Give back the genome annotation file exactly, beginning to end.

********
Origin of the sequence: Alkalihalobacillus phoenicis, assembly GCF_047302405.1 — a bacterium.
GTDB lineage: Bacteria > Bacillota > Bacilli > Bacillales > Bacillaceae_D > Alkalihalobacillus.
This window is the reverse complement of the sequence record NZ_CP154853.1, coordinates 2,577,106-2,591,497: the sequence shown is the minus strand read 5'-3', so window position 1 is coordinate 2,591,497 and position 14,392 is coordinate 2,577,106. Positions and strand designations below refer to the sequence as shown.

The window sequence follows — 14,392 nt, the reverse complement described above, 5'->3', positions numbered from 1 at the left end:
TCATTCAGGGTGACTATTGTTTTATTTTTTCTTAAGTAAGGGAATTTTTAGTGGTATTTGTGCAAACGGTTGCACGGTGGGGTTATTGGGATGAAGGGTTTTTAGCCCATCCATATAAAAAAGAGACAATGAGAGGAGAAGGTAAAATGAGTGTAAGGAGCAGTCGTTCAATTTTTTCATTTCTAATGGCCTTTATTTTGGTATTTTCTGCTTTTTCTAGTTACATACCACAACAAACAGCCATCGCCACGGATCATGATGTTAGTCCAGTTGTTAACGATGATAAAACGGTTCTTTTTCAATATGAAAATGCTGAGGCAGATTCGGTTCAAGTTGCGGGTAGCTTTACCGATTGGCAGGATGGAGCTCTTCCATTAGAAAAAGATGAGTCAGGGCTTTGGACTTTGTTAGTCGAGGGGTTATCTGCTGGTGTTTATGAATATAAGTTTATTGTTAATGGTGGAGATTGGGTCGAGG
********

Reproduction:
Origin of the sequence: Alkalihalobacillus phoenicis, assembly GCF_047302405.1 — a bacterium.
GTDB lineage: Bacteria > Bacillota > Bacilli > Bacillales > Bacillaceae_D > Alkalihalobacillus.
This window is the reverse complement of the sequence record NZ_CP154853.1, coordinates 2,577,106-2,591,497: the sequence shown is the minus strand read 5'-3', so window position 1 is coordinate 2,591,497 and position 14,392 is coordinate 2,577,106. Positions and strand designations below refer to the sequence as shown.

The window sequence follows — 14,392 nt, the reverse complement described above, 5'->3', positions numbered from 1 at the left end:
TCATTCAGGGTGACTATTGTTTTATTTTTTCTTAAGTAAGGGAATTTTTAGTGGTATTTGTGCAAACGGTTGCACGGTGGGGTTATTGGGATGAAGGGTTTTTAGCCCATCCATATAAAAAAGAGACAATGAGAGGAGAAGGTAAAATGAGTGTAAGGAGCAGTCGTTCAATTTTTTCATTTCTAATGGCCTTTATTTTGGTATTTTCTGCTTTTTCTAGTTACATACCACAACAAACAGCCATCGCCACGGATCATGATGTTAGTCCAGTTGTTAACGATGATAAAACGGTTCTTTTTCAATATGAAAATGCTGAGGCAGATTCGGTTCAAGTTGCGGGTAGCTTTACCGATTGGCAGGATGGAGCTCTTCCATTAGAAAAAGATGAGTCAGGGCTTTGGACTTTGTTAGTCGAGGGGTTATCTGCTGGTGTTTATGAATATAAGTTTATTGTTAATGGTGGAGATTGGGTCGAGG